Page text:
Anime in Colombia & Other Global Tastes for Content

Crouching Tiger, Hidden Dragon, Cinema Paradiso, and Monty Python. Almodóvar, Hitchcock, Kurosawa. Toronto, Cannes, and Bollywood. The world of TV and motion pictures has always been a global place. And right now, the leading streaming services are making the most of it.

Netflix’s global expansion has been in a word … successful. According to 7Park Data’s latest Streaming Intelligence report, several leading markets are seeing substantial streaming growth. In the first quarter of 2017, Netflix TV streams in India grew 82%, and in both Spain and Italy TV streams more than doubled (compared to a year ago). Most notable is the state of engagement in Latin America where Netflix has been streaming since 2011. Streams in the region continue to grow at a steady, double-digit clip.

The countries highlighted below capture significant Netflix TV growth of 50% of more (TV streams in the first quarter of 2017 compared to a year ago, among leading markets).


As Netflix and Amazon ramp up, results in streaming performance have at times been expected and at other times unexpected. Thus far, overseas streaming is a feast of content with generous portions of originals, regional content, and mainstream U.S. TV.  Movies also have a place at the table as they tend to be streamed more often among overseas viewers.

Similar to the worldwide appeal of Hollywood blockbusters, mainstream broadcast TV is a global attraction. U.S. sitcoms, in particular, enjoy “top watched” status in a number of international markets. Big Bang Theory in Germany and Modern Family in Italy. Fresh Prince of Bel-Air in the UK and Colombia. Brooklyn Nine-Nine in India and Australia.

While half-hour episodes are popular for viewers in Europe, Latin America and Asia Pacific, more hour-long episodes are streamed than anything else. These ‘hour-longs’ include well-known broadcast dramas such as Grey’s Anatomy and Vikings as well as a bevy of originals that soak up viewing hours (often a greater share of TV consumption than in the US).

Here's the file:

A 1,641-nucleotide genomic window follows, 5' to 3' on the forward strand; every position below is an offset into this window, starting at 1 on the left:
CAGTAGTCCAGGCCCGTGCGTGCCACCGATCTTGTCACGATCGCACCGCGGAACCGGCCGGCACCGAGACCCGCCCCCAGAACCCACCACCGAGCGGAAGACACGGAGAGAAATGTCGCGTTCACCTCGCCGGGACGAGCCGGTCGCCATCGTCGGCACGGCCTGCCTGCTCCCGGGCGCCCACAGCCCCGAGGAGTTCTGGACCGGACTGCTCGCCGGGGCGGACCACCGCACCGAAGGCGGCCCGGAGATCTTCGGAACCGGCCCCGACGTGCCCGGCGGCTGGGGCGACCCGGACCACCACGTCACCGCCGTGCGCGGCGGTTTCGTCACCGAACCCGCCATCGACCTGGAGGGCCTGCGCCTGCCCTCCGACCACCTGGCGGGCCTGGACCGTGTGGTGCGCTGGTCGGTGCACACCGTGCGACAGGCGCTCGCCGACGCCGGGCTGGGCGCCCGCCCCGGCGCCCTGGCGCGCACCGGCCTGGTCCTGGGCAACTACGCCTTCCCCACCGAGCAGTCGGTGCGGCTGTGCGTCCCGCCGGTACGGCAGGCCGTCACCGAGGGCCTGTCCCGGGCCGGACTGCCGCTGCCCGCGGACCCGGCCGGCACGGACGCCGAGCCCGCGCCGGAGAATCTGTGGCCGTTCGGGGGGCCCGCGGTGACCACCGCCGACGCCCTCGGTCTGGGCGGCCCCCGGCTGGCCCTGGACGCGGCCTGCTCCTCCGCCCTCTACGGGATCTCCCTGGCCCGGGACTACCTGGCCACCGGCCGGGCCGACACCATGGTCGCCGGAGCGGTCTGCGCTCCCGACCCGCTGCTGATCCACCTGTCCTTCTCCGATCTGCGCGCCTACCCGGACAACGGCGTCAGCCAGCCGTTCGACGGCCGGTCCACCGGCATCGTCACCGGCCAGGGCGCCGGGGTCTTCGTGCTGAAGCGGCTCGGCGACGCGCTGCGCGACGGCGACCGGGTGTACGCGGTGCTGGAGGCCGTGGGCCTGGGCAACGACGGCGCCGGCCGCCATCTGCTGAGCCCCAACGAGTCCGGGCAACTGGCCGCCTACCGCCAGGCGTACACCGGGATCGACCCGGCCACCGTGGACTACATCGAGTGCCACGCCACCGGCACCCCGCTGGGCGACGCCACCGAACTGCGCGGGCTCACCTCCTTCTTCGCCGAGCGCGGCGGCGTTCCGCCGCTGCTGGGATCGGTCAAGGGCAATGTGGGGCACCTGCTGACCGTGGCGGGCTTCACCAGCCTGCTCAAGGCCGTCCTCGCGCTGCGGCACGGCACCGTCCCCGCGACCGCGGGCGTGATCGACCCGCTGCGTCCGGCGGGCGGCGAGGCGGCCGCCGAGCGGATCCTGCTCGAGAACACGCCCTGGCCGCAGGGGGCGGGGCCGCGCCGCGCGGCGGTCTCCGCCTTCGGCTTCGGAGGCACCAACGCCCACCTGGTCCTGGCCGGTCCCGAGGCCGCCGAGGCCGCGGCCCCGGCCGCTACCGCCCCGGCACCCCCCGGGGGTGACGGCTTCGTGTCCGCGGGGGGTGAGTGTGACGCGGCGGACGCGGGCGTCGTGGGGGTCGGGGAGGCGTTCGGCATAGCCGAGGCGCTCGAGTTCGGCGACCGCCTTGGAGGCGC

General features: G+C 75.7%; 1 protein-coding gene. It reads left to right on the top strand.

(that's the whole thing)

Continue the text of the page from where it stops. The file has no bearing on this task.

Regionally relevant fare is also an integral part of the Netflix experience. Spanish-language originals and telenovelas are a big reason for Netflix’s success in Latin America. In India during the first quarter of 2017, three of the top five films are Hindi-language movies, and in Japan several of the leading TV series are well known anime titles. In places like Japan, where an established broadcaster is entrenched, regional content plays a critical part in Netflix’s prospects for growth.


For Netflix, there are so many more places to go with content. In the near-term, partnerships that offer more licensed TV could go a long way. Bolstering viewing options will yield engagement returns not only in young Netflix markets such as South Korea, but also several growth markets. Countries growing leaps and bounds like Italy, Spain, and India have some of the smallest libraries of titles in the Netflix ecosystem. Significant opportunity for all of the content creators out there.

In contrast to music where listeners experience new songs in seconds, TV discovery depends on a greater commitment of time (and broadband). Despite the barriers, Netflix fuels a lot of the video discovery taking place globally. A diverse catalog that has sky-rocketed is overcoming the barriers, tapping into viewer curiosity. Anime is popular in Colombia. Some Brazilians show an affinity for Russian animation, and in South Korea a taste for Australian comedic drama.

The benefits of global streaming run both ways. As Netflix deepens the library with regional, in-country fare, domestic viewers stateside stand to benefit too. If the success of Narcos is any indication, there is real demand for foreign series. After all, much of entertainment is about taking you to another place.

So why not the residence of the First Lady of Mexico (Ingobernable), a German town with supernatural phenomena (upcoming series Dark), or a diner in Tokyo (Midnight Diner)?

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